I bite my lips and avoid broaching the issue of women’s rights to make their own free choices because I don’t perceive any reactionary thoughts in either Olmi’s opinion of nurseries or his body of work. It would be fairer to say that despite the undeniable ambiguity of his words, I feel Olmi is really criticising our lack of judgement in accepting modern innovation and those who accept it unconditionally sic et simpliciter because they believe it is progress. His opinion is also a challenge to the generalised presumption of omnipotence regarding the criteria according to which we evaluate civilisation, and its efficiency – criteria that Olmi questions readily and quite openly.
I cannot say whether this is how I have always perceived Olmi’s films. Now that the “No-Global” movement has taught us so many things, and we are so scared of the way in which our world is developing, I feel that I can appreciate Olmi’s message better. I also understand his insistence on a rural way of life. This is an area of society that has been partially concealed and which is only coming to the forefront of public attention now that we have discovered that agricultural issues are probably the most modern and fundamental questions humanity should address. When he made Albero Degli Zoccoli, Olmi’s presentation of rural life was almost a provocation: he made that film about country folk at the apex of industrial development and technological innovation, when most people thought that peasants or country folk were a species on the verge of extinction.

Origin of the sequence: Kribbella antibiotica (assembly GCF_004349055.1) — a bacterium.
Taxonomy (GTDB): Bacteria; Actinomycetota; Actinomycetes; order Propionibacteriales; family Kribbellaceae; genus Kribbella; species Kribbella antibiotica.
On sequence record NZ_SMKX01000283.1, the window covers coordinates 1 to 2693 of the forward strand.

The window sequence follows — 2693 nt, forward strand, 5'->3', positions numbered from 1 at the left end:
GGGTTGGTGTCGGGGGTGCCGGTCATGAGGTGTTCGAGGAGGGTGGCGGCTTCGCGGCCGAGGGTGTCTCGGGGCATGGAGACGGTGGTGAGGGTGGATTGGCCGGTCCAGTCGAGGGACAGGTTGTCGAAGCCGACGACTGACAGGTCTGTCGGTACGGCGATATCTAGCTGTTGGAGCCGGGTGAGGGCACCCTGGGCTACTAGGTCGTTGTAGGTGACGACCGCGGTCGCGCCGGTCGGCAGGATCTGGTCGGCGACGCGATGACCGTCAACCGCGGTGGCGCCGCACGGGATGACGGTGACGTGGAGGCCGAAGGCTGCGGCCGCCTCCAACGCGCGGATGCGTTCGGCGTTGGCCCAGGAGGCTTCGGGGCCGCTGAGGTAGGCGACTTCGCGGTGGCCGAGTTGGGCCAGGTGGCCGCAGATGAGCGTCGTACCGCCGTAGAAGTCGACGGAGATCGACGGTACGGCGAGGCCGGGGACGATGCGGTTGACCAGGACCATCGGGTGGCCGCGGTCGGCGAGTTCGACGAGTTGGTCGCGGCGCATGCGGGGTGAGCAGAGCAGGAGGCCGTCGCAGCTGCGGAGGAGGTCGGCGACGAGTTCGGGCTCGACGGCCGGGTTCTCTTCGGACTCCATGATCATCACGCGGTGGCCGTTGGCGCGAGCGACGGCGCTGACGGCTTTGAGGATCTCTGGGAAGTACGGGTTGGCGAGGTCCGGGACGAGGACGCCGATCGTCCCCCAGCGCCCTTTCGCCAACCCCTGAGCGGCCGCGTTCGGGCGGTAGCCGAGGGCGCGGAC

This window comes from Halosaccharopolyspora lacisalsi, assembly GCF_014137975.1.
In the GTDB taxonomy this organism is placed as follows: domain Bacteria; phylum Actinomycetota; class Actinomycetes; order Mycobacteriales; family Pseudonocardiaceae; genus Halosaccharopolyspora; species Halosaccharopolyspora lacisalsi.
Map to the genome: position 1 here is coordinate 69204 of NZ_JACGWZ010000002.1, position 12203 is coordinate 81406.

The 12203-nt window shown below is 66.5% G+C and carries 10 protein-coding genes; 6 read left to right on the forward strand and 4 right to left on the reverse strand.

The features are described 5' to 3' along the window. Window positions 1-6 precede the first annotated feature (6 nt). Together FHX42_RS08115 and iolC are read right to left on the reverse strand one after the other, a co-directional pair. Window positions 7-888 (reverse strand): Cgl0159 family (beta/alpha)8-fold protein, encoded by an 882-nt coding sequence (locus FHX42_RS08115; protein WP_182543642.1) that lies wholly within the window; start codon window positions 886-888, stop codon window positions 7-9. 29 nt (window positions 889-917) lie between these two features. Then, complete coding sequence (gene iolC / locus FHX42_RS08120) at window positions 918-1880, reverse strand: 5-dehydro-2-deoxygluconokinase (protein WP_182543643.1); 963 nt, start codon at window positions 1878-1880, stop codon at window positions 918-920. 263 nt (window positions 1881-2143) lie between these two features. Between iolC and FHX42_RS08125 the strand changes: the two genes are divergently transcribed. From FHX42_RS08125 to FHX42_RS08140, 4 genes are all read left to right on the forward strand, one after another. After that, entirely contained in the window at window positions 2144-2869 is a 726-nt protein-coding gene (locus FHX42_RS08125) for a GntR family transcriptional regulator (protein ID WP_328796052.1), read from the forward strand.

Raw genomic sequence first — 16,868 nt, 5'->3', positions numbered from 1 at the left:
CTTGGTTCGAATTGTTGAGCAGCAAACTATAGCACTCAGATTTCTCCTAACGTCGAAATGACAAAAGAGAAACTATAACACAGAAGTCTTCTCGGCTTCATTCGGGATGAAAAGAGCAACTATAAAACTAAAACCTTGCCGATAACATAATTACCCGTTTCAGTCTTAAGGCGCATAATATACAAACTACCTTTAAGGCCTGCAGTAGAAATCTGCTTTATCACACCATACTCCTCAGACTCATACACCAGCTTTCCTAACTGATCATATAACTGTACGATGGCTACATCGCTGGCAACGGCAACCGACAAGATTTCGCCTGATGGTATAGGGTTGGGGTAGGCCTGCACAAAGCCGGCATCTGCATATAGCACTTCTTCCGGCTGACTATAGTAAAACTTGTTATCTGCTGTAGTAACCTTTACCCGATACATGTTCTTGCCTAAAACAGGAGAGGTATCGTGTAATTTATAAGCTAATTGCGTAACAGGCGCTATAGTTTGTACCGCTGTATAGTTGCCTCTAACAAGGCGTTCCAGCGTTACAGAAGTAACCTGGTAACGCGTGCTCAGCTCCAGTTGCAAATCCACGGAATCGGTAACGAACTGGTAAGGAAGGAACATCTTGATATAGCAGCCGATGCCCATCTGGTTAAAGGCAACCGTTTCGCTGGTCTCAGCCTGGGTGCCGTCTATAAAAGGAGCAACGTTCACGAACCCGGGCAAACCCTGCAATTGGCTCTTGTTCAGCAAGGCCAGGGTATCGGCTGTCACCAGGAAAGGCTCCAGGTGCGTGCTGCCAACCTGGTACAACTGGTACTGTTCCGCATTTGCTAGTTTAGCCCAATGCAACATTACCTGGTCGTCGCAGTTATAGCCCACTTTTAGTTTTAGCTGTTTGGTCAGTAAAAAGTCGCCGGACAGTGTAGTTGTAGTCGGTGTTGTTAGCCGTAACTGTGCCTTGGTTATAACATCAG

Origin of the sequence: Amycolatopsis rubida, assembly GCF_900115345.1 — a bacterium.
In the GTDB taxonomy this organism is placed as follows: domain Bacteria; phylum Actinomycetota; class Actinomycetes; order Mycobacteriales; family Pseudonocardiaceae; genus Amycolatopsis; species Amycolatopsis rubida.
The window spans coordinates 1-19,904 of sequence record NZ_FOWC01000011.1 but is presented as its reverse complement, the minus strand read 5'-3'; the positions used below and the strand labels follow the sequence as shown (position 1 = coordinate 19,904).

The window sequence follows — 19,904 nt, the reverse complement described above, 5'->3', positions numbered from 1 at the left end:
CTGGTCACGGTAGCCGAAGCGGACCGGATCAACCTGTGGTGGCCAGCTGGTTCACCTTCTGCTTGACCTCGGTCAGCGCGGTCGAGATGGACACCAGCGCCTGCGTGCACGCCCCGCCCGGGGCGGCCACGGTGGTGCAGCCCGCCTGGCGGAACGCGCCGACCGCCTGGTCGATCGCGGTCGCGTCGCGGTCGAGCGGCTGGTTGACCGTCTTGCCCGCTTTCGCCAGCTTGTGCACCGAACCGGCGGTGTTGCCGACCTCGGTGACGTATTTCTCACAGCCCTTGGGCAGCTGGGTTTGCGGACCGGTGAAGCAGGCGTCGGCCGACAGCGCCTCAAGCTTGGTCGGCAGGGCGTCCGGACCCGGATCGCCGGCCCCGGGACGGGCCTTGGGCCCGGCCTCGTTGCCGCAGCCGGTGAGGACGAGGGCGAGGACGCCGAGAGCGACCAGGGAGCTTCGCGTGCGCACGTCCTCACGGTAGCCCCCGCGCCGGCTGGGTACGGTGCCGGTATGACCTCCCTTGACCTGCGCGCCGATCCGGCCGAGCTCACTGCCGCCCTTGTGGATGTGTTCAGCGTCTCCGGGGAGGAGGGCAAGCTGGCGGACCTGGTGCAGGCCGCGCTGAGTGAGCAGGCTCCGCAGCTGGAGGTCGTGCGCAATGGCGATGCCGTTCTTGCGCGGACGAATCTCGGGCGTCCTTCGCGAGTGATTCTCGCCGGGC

“I was born at cross purposes,” he informs me. “A city dweller because my father was a rail worker but also a countryman because of my mother. Since my father was also fiercely anti-Fascist and ended up losing his job on the railways because of that in 1934, I spent an awful lot of time with my maternal grandparents where there was always food on the table. I remember the smells of my childhood because in the countryside, every season has its own smell. Milan has just one smell: car oil. The countryside became a part of me because that is where the community survived and therefore it is the place where I feel safe. It may seem that I want to rationalise feelings that have nothing rational about them, but the point I want to make is that man is more tree than computer, and his odour is more reminiscent of stables and green pastures than of loo deodorants. Goffredo Parise once wrote that sounds and smells are the vibrations of the soul and for that reason, all the more persistent. I miss the countryside when I am in the city: I cannot hear the women singing, or smell the woods and the fields, reassurance that no amount of Prozac could ever give.”